First Bob Kerrey, Now Joe Ellis?


Mr. Sleeper teaches a course on journalism and democracy at Yale. He performed alternative-to-military service as a Conscientious Objector during the Vietnam War.

It's the return of the repressed. Two months ago, former Senator Bob Kerrey threw his presidency of New York's New School University into turmoil by admitting but downplaying his role in an apparent massacre in Vietnam. Now Joseph Ellis, a Pulitzer Prize-winning American historian, has been caught inflating his role in Vietnam.

For years, he admits, he told students at Mt. Holyoke and Amherst Colleges that he'd seen combat, some at My Lai, and had served on General William Westmoreland's staff in Saigon. But Ellis never set foot in Vietnam. He claimed that upon returning to the United States, he'd become an anti-war activist at Yale. He didn't do that, either.

Ellis seems to have imagined he was like Massachusetts Senator John Kerrey, who did serve and then did protest, founding Vietnam Veterans Against the War and heaving his combat medals back at the Capitol building in a demonstration few of my generation will forget.

Ellis's students are stunned and dismayed. Amherst senior Erich Carey, who took Ellis's course,"The Literature of Vietnam," told the Boston Globe that Ellis's accounts of his Vietnam service"allowed me to imagine myself in the circumstances he faced. Having the course taught by someone who was there helped."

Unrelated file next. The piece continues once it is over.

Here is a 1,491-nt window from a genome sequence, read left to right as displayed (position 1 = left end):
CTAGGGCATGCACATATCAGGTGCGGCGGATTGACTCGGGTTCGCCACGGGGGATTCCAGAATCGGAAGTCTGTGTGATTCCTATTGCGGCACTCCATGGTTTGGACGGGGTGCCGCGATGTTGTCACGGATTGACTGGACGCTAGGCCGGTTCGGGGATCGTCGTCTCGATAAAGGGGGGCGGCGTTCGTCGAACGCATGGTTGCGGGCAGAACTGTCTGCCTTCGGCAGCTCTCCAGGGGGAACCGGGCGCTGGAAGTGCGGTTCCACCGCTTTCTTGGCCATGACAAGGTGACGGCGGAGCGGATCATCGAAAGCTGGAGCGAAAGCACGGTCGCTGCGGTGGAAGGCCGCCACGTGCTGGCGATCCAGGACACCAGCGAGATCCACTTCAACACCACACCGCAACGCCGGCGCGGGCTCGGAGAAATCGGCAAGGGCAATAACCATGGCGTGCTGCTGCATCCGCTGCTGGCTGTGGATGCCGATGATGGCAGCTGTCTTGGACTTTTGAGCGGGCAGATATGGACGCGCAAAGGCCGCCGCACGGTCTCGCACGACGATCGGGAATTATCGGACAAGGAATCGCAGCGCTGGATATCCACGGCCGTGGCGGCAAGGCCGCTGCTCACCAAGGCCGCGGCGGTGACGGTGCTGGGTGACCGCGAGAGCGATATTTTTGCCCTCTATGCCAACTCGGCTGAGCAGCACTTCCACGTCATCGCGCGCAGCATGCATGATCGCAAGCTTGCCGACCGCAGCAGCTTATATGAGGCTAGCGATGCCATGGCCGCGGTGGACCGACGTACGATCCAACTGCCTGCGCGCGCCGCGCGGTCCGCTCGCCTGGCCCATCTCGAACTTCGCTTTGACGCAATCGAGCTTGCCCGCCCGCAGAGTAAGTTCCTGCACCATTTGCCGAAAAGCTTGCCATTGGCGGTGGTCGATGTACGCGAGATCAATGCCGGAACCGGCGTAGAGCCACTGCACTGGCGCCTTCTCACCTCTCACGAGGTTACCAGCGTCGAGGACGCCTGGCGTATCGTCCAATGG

At both Bob Kerrey's New School and Ellis's Mount Holyoke, administrators are doing damage control. Mt. Holyoke president Joanne Creighton is blaming the media and standing by her college's brightest academic star. But colleges aren't just firmaments of scholars. They're sites of reckoning between generations, where professors, whether they like it or not, teach young people the arts and graces and principles of public discourse and national self-discovery.

Lying about choices made or events witnessed in war, to students who could end up fighting or protesting another war, is reckless and wrong. For those of us Vietnam-era draft-age men who opposed the war but respected those who served out of duty or conviction, to pretend to have served and to have protested is unforgiveable. And since I really was at the Yale anti-war demonstrations which Ellis claimed to have joined, it hurts.

This piece was delivered over the air on NPR's"All Things Considered," June 19, 2001.

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